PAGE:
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Higgins Fire District Calendar

Higgins Fire District

Higgins Fire District Calendar

Make Your Home and Property Fire Safe

Defensible space is essential to improve your home's chance of surviving a wildfire. It's the buffer you create between a building on your property and the grass, trees, shrubs or any wildland area that surrounds it. This space is needed to slow or stop the spread of wildfire and it protects your home from catching fire - either from direct flame contact or radiant heat. Defensible space is also important for the protection of the firefighters defending your home.

Why 100 Feet?

A Defensible Space of 100 feet around your home is required by law. Following a few simple steps can dramatically increase the chance of your home surviving a wildfire.

The Home Ignition Zone (Zone1)

Clearing an area of 30 feet immediately surrounding your home is critical. This area requires the greatest reduction in flammable vegetation. Creating and maintaining this Home Ignition Zone reduces or eliminates ignition hazards presented by vegetation- by thinning or spacing, removing dead leaves and needles, and pruning shrubs and tree branches.

Within the Home Ignition Zone remove flammable plants that contain resins, oils, and waxes that burn readily: ornamental Junipers, Rosemary, Paupon, Holly, Red Cedar, and young Pine. Remember, although mulch does help retain soil moisture, mulch and other landscape materials can become flammable when too dry.

Reduced Fuel Zone (Zone 2)

The fuel reduction zone in the remaining 70 feet (or to property line) will depend on the steepness of your property and the vegetation. Spacing between plants improves the chance of stopping a wildfire before it destroys your home. You have two options:

  1. Create horizontal and vertical spacing between plants. The amount of space will depend on how steep the slope is and the size of the plants. The steeper the slope the more space needed.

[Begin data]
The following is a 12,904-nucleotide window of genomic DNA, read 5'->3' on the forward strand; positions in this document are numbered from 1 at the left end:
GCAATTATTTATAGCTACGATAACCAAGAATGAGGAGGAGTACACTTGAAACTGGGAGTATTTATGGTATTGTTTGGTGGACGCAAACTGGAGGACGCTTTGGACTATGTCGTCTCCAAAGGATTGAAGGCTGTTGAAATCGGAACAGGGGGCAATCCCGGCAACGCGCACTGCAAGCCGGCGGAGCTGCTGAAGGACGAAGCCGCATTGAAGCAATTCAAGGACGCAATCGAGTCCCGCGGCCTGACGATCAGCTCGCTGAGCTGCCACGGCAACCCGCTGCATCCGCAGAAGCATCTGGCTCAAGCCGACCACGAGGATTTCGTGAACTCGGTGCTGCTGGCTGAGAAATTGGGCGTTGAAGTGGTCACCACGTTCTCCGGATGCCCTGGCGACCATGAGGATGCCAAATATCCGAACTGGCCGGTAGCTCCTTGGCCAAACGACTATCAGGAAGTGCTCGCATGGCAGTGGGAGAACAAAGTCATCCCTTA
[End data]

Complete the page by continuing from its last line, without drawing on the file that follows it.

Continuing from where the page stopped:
2. Large trees do not have to be cut and removed as long as all of the plants beneath them are removed. This eliminates a vertical "fire ladder". Prune large trees so that the lowest branches are at least 6 to 10 feet high to prevent a fire on the ground from spreading to the tree tops.

Flames will reach up to three times higher than the vegetation itself; 2' high weeds can have flames to 6' high!

When clearing vegetation, use care when operating equipment such as lawnmowers. One small spark may start a fire; a string trimmer is much safer.

Remove all build-up of needles and leaves from your roof and gutters. Keep tree limbs trimmed at least 10 feet from any chimney and remove dead limbs that hang over your home or garage. The law also requires a screen over your chimney outlet of not more than 1/2 inch mesh.

For More Information Links

Fire Season Guide from Nevada County Fire Safe Council

Defensible Space Information from Nevada County Fire Safe Council

Defensible Space Information from ReadyForWildFire.org

Please report broken links. THANKS!

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